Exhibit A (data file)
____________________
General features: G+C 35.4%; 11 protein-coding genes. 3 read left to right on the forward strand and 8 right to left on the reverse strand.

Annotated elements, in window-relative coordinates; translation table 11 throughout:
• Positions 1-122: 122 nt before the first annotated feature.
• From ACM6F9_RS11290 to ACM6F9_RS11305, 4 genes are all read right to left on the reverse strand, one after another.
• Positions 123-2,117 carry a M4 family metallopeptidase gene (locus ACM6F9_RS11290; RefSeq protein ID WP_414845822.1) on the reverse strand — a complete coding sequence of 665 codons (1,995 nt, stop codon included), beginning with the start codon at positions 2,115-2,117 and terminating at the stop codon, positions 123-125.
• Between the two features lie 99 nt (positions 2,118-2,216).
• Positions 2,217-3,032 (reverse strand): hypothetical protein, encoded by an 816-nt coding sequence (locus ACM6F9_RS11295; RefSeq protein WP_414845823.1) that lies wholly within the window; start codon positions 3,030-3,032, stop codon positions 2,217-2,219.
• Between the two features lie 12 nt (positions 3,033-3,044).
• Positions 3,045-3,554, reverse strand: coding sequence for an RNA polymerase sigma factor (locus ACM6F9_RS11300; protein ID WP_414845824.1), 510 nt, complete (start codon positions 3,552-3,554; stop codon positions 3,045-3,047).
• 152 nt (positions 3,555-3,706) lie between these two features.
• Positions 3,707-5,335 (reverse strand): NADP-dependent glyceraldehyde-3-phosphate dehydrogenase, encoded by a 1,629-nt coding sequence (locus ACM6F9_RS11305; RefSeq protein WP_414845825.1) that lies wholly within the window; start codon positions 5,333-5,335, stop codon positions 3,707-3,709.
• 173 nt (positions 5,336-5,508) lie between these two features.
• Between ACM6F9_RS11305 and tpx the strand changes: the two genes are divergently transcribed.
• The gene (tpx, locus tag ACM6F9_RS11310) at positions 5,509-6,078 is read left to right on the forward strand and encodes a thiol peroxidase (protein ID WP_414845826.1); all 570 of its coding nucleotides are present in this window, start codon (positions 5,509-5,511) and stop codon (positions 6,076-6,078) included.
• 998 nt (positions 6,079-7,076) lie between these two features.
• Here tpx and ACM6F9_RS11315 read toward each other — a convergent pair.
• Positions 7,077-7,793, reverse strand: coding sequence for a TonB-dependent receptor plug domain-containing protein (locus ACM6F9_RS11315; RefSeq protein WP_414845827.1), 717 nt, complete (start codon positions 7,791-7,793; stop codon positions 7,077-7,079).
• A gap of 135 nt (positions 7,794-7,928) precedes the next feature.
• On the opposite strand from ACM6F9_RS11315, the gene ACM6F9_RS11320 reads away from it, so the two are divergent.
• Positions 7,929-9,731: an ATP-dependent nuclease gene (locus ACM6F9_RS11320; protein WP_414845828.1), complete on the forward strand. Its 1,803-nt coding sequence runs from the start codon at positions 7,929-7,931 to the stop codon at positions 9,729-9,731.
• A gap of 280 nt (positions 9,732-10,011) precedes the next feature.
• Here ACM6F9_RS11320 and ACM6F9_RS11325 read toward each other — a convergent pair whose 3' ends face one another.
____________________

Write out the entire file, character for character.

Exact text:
General features: G+C 35.4%; 11 protein-coding genes. 3 read left to right on the forward strand and 8 right to left on the reverse strand.

Annotated elements, in window-relative coordinates; translation table 11 throughout:
• Positions 1-122: 122 nt before the first annotated feature.
• From ACM6F9_RS11290 to ACM6F9_RS11305, 4 genes are all read right to left on the reverse strand, one after another.
• Positions 123-2,117 carry a M4 family metallopeptidase gene (locus ACM6F9_RS11290; RefSeq protein ID WP_414845822.1) on the reverse strand — a complete coding sequence of 665 codons (1,995 nt, stop codon included), beginning with the start codon at positions 2,115-2,117 and terminating at the stop codon, positions 123-125.
• Between the two features lie 99 nt (positions 2,118-2,216).
• Positions 2,217-3,032 (reverse strand): hypothetical protein, encoded by an 816-nt coding sequence (locus ACM6F9_RS11295; RefSeq protein WP_414845823.1) that lies wholly within the window; start codon positions 3,030-3,032, stop codon positions 2,217-2,219.
• Between the two features lie 12 nt (positions 3,033-3,044).
• Positions 3,045-3,554, reverse strand: coding sequence for an RNA polymerase sigma factor (locus ACM6F9_RS11300; protein ID WP_414845824.1), 510 nt, complete (start codon positions 3,552-3,554; stop codon positions 3,045-3,047).
• 152 nt (positions 3,555-3,706) lie between these two features.
• Positions 3,707-5,335 (reverse strand): NADP-dependent glyceraldehyde-3-phosphate dehydrogenase, encoded by a 1,629-nt coding sequence (locus ACM6F9_RS11305; RefSeq protein WP_414845825.1) that lies wholly within the window; start codon positions 5,333-5,335, stop codon positions 3,707-3,709.
• 173 nt (positions 5,336-5,508) lie between these two features.
• Between ACM6F9_RS11305 and tpx the strand changes: the two genes are divergently transcribed.
• The gene (tpx, locus tag ACM6F9_RS11310) at positions 5,509-6,078 is read left to right on the forward strand and encodes a thiol peroxidase (protein ID WP_414845826.1); all 570 of its coding nucleotides are present in this window, start codon (positions 5,509-5,511) and stop codon (positions 6,076-6,078) included.
• 998 nt (positions 6,079-7,076) lie between these two features.
• Here tpx and ACM6F9_RS11315 read toward each other — a convergent pair.
• Positions 7,077-7,793, reverse strand: coding sequence for a TonB-dependent receptor plug domain-containing protein (locus ACM6F9_RS11315; RefSeq protein WP_414845827.1), 717 nt, complete (start codon positions 7,791-7,793; stop codon positions 7,077-7,079).
• A gap of 135 nt (positions 7,794-7,928) precedes the next feature.
• On the opposite strand from ACM6F9_RS11315, the gene ACM6F9_RS11320 reads away from it, so the two are divergent.
• Positions 7,929-9,731: an ATP-dependent nuclease gene (locus ACM6F9_RS11320; protein WP_414845828.1), complete on the forward strand. Its 1,803-nt coding sequence runs from the start codon at positions 7,929-7,931 to the stop codon at positions 9,729-9,731.
• A gap of 280 nt (positions 9,732-10,011) precedes the next feature.
• Here ACM6F9_RS11320 and ACM6F9_RS11325 read toward each other — a convergent pair whose 3' ends face one another.